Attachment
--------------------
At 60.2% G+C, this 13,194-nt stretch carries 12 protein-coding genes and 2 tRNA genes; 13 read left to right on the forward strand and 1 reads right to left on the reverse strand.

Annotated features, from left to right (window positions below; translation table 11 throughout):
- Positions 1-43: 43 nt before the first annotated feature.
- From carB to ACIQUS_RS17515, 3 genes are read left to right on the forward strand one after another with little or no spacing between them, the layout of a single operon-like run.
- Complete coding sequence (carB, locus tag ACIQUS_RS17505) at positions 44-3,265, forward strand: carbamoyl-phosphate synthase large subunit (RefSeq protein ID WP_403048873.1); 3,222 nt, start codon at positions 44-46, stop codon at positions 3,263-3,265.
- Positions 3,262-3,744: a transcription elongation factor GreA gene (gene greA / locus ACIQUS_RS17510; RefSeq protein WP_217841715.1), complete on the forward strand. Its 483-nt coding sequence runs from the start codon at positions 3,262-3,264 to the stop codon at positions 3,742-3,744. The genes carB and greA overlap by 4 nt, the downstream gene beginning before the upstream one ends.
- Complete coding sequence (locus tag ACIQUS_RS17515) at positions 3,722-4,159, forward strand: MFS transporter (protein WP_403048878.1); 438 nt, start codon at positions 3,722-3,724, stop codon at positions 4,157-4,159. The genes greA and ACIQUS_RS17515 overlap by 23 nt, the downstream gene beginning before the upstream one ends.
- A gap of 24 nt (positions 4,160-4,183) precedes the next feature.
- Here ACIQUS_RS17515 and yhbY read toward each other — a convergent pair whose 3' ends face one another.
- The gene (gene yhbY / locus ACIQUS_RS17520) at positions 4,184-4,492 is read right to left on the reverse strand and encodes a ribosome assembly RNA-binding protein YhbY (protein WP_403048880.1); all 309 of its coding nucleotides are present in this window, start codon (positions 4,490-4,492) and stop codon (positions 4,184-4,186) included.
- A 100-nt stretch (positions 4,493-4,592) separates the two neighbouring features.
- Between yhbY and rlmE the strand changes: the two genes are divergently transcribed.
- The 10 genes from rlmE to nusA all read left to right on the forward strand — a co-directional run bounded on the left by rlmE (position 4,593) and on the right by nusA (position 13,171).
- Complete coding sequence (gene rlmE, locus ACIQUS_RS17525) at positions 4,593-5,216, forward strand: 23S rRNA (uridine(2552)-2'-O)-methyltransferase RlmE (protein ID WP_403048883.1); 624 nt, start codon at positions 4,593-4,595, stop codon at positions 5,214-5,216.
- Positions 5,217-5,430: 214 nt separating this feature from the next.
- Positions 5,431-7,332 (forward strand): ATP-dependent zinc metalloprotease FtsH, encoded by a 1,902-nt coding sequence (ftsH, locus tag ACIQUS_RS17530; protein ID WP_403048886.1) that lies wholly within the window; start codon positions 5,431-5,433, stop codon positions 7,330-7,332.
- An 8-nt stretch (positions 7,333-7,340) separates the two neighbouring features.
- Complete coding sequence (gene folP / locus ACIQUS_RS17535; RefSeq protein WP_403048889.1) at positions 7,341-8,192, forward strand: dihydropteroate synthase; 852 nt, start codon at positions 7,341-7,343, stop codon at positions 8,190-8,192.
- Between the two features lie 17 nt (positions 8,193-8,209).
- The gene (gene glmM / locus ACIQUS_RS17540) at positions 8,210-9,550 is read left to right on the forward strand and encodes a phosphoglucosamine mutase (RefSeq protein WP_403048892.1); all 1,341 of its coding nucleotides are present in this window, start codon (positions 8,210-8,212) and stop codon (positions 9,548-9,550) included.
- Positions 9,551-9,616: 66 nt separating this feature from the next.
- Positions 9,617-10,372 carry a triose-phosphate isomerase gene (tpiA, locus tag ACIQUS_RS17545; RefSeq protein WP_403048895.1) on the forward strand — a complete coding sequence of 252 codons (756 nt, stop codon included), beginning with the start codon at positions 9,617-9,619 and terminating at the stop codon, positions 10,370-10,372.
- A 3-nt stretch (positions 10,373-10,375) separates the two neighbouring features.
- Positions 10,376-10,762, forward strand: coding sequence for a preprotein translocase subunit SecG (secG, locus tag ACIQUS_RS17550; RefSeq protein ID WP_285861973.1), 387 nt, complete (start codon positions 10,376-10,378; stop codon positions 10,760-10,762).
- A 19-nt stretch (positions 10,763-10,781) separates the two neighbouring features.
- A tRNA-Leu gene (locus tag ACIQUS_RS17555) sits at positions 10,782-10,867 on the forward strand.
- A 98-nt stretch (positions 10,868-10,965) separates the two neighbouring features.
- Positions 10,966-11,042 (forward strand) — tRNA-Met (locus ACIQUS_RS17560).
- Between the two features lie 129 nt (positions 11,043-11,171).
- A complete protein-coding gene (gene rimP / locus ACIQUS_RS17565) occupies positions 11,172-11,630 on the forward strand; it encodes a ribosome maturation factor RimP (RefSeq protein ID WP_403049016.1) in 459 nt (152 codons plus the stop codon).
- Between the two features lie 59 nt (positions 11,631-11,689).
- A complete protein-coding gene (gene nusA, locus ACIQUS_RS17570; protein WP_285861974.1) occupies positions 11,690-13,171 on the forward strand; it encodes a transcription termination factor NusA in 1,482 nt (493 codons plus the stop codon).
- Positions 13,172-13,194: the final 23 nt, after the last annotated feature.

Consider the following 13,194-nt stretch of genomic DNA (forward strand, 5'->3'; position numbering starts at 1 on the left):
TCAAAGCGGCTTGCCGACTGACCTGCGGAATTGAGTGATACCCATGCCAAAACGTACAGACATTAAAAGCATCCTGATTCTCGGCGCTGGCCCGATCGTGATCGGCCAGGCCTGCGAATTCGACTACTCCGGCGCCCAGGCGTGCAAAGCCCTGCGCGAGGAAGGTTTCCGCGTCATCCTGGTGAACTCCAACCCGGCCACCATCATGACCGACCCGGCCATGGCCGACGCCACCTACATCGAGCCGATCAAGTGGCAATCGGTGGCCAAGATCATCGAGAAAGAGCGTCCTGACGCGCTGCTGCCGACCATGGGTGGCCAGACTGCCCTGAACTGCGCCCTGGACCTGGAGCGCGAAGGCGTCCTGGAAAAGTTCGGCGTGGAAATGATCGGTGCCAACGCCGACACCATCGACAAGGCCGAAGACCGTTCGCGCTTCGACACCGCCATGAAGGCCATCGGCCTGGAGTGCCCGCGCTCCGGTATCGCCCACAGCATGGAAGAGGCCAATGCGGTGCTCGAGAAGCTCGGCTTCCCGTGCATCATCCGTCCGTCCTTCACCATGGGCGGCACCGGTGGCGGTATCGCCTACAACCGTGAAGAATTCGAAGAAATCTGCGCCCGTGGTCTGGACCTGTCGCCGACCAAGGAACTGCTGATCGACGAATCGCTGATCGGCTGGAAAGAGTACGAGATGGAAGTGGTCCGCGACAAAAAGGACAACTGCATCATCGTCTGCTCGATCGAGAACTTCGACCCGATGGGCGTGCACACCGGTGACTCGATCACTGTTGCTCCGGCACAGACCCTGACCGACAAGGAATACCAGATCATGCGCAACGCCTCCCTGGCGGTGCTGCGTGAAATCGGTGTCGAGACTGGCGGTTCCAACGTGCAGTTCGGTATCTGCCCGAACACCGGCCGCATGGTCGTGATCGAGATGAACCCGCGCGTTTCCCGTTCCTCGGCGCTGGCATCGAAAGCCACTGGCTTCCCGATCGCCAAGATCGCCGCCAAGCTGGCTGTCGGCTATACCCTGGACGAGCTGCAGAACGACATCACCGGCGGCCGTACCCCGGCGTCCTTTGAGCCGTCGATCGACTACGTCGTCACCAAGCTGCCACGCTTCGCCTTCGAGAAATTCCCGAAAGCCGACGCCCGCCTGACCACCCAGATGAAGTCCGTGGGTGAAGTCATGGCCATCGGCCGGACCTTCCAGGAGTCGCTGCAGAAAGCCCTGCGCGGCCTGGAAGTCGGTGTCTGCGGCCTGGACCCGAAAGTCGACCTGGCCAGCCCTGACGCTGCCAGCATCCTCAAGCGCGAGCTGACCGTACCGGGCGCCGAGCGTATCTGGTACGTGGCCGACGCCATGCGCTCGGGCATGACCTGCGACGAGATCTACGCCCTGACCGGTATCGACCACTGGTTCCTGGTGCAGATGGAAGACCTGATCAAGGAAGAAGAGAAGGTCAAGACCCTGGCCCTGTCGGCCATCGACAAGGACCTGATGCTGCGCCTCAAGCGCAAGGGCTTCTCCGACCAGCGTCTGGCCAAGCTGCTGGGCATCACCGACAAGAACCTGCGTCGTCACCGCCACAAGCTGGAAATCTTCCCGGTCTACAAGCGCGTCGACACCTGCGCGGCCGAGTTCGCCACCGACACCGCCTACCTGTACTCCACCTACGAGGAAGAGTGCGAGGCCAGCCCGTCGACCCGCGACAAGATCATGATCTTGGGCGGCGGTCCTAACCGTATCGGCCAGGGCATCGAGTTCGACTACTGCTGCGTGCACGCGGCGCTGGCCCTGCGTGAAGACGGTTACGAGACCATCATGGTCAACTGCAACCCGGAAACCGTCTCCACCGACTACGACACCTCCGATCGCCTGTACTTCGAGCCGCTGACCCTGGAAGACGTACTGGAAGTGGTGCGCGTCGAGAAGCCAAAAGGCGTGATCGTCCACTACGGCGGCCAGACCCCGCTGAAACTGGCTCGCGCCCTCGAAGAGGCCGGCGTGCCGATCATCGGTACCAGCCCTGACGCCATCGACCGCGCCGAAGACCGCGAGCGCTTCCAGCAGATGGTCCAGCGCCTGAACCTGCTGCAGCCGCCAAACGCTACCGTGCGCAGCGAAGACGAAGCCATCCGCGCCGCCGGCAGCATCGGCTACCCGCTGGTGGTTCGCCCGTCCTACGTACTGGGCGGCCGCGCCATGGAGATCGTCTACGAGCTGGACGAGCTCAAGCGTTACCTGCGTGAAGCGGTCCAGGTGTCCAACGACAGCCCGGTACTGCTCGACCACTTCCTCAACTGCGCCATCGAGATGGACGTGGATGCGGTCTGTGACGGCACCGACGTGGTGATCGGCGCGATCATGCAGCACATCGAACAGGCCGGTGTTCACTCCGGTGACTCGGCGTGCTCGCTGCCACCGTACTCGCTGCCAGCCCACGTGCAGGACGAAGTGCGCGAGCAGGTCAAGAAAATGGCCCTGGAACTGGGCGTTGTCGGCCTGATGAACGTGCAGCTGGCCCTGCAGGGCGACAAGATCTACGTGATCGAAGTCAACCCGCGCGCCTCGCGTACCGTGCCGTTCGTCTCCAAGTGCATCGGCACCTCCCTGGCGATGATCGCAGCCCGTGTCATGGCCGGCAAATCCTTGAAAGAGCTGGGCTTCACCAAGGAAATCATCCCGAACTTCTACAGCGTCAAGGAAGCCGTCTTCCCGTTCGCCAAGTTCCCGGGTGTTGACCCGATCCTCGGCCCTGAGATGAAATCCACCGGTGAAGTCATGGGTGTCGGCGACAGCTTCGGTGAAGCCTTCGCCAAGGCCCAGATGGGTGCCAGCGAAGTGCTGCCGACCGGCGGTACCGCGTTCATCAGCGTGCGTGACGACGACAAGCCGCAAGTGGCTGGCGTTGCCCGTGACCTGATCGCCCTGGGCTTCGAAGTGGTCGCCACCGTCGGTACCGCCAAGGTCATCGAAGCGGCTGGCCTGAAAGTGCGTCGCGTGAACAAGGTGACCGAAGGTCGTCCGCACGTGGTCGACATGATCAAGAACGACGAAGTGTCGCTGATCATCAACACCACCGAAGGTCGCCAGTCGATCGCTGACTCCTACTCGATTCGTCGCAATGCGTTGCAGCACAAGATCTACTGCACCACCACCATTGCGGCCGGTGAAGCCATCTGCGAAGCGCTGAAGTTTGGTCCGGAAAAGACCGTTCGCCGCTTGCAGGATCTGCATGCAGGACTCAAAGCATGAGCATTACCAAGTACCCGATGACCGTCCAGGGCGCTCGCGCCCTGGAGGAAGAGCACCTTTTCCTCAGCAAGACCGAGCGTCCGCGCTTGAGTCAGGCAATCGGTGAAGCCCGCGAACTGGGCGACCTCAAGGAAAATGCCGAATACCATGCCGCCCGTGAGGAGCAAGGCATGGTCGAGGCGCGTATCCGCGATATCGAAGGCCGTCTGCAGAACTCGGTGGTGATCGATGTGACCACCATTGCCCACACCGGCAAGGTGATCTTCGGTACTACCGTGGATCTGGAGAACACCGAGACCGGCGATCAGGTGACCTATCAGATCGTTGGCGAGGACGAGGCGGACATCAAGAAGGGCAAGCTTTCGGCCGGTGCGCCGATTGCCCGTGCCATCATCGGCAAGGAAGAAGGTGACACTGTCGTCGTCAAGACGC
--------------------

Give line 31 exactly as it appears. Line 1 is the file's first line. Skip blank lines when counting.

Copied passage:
- Between the two features lie 59 nt (positions 11,631-11,689).